November 27th, 2015
Image Courtesy: soulsteer
A few hours after landing in the UK on a bilateral visit, PM Modi held a joint press conference with his British counterpart David Cameroon. He was subject to a couple of blunt questions on current issues and his ties with the UK which he answered.
Whether his answers were satisfactory or not, that is a question our individual opinions will answer. But one thing we can all agree on is this: the Narendra Modi administration has maintained a dangerous distance from the media. 18 months into his term, PM Modi has held zero press conferences and given zero interviews to news outlets.
Now at this point many of us will argue that the mainstream media has a habit of being biased and being slaves to sensationalism – mainstream journalism is in many ways becoming a TRP-driven enterprise. But the fact that people’s reliance on news outlets for factual reports has decreased hasn’t diminished the role of the media as the primary connecting link between the people and the political class.
The PM’s increasing isolation of the media is having a divisive effect on India. The PM’s statements and opinions on national concerns are crucial for Indians to get a clear picture of what is going on and where their leaders stand on the issues. The PM is the most powerful person in our democracy, and anything he says automatically becomes an important topic to be gauged, debated and understood. But when he doesn’t hold regular interactions with the media, his message can be corrupted and presented in every which way. In the end, citizens are divided into ‘Bhakts’ or ‘Libtards’ due to the lack of information – or, worse, the prevalence of misinformation.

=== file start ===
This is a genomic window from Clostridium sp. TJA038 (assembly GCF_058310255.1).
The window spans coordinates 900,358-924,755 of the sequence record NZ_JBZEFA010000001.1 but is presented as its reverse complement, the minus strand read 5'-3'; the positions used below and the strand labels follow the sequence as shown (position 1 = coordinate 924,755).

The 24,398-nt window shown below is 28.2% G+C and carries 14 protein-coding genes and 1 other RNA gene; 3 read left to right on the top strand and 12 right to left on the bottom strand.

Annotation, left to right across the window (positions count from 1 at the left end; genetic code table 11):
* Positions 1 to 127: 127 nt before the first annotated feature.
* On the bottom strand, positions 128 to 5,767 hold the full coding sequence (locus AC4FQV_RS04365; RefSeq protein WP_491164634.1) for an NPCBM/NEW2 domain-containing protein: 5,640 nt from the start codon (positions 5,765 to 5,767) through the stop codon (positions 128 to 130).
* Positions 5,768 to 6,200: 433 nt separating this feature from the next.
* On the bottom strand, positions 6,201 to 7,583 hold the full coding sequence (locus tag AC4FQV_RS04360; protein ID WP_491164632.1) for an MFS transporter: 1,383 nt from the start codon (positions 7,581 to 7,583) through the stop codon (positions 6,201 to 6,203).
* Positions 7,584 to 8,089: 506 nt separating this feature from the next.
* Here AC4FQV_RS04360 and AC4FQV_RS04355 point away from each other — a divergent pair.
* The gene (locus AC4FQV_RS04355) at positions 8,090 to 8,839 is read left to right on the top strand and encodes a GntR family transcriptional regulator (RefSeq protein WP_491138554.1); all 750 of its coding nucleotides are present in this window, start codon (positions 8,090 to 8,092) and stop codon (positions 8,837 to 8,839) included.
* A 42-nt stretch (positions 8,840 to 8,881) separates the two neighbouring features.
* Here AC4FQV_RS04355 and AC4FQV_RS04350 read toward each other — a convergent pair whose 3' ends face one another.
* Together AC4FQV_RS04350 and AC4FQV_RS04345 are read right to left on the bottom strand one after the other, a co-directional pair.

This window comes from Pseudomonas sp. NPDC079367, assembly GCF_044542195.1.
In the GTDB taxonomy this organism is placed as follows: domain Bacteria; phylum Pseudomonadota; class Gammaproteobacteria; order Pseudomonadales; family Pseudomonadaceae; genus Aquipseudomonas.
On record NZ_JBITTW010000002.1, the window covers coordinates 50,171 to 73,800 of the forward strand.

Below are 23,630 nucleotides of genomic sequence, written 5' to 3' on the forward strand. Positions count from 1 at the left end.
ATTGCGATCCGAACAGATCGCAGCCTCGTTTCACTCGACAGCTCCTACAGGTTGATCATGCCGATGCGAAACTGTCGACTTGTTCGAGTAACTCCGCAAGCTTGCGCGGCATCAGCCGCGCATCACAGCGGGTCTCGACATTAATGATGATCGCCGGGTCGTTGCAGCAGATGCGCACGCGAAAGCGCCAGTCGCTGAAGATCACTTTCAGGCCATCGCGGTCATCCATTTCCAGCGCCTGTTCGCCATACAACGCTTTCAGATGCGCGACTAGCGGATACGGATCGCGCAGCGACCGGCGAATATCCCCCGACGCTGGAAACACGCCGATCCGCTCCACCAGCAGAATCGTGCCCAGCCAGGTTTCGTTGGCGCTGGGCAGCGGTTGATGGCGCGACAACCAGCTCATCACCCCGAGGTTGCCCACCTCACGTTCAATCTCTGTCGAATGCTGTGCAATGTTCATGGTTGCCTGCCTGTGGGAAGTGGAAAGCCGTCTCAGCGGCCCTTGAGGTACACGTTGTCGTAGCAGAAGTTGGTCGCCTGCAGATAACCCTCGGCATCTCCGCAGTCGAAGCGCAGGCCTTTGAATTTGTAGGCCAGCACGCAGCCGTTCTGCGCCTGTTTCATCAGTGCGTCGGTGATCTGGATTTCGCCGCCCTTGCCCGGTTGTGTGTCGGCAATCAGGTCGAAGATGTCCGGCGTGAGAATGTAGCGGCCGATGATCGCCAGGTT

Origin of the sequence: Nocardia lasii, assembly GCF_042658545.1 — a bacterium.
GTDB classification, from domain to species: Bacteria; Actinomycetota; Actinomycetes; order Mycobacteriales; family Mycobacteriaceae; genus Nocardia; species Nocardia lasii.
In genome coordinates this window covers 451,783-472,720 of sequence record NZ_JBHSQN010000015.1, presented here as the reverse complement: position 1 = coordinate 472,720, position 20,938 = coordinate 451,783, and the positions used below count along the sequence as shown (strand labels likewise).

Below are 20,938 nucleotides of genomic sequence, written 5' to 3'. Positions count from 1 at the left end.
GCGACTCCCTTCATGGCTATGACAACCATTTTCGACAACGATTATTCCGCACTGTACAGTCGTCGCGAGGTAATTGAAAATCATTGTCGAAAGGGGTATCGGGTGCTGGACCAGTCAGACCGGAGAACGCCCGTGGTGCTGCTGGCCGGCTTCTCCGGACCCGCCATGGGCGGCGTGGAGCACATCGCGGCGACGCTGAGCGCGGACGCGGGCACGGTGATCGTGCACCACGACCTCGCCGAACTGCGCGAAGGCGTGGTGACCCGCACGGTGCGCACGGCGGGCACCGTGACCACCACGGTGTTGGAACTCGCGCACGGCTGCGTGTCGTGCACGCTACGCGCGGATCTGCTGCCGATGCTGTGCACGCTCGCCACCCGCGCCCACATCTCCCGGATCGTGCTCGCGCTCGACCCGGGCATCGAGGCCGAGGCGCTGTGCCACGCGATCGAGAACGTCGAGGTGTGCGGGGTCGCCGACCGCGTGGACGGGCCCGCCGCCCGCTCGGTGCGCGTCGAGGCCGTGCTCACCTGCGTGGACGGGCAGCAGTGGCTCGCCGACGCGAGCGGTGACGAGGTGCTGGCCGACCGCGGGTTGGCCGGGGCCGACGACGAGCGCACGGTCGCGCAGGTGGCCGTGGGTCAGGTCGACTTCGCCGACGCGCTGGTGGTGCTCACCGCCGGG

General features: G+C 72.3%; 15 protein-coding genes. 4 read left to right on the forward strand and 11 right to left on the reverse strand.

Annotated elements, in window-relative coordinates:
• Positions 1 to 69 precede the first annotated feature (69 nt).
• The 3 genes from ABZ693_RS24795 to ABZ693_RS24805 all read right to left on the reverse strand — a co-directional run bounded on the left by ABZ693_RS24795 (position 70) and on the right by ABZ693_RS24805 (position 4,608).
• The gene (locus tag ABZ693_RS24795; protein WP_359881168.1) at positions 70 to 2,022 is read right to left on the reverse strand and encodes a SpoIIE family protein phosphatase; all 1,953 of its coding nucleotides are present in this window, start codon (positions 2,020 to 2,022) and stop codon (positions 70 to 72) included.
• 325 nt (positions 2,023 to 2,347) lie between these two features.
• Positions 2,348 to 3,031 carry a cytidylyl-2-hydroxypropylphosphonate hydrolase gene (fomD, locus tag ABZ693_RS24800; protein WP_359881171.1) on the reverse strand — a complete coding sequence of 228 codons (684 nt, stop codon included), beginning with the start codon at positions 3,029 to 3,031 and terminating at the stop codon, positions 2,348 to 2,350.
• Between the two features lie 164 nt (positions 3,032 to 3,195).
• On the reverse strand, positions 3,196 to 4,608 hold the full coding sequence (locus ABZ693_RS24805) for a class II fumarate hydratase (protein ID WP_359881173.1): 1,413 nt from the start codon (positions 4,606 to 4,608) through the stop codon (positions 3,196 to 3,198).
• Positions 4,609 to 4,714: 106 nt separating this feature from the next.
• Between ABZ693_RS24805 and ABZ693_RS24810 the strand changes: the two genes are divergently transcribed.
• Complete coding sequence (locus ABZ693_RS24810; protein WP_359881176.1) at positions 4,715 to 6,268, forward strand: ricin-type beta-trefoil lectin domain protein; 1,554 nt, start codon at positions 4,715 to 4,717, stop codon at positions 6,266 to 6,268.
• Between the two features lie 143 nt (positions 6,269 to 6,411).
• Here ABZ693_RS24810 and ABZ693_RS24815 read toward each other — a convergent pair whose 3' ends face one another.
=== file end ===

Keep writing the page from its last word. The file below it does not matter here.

This process of interpreting the PM’s and the Government’s stand will involve the people of the country, and this process can be well-defined only when the media reports what the PM actually said and not what the PM could or should have said. This is why the PMO must maintain a healthy relationship with the media. And this will involve regular press conferences and interviews.
The PM has done commendable work as far as social media is concerned. His Twitter handle and Facebook page are very active and keep citizens aware of his activities. His Mann ki Baat addresses have connected millions. But the media remains the premier circuit for spreading information. And if the PM doesn’t answer to the questions raised by reporters, the quality of the national debate is diluted. The PM is answerable to the people, and journalism is the medium for this interaction.
Also, let’s make one thing clear: a constructive relationship between journalists and politicians involves both active participation by the politicians and relevant questioning by the journalists. The media needs to voice the concerns of the people and refrain from agenda-driven journalism. The PM must open himself to questions so that misinformation is avoided and the quality of debate is raised.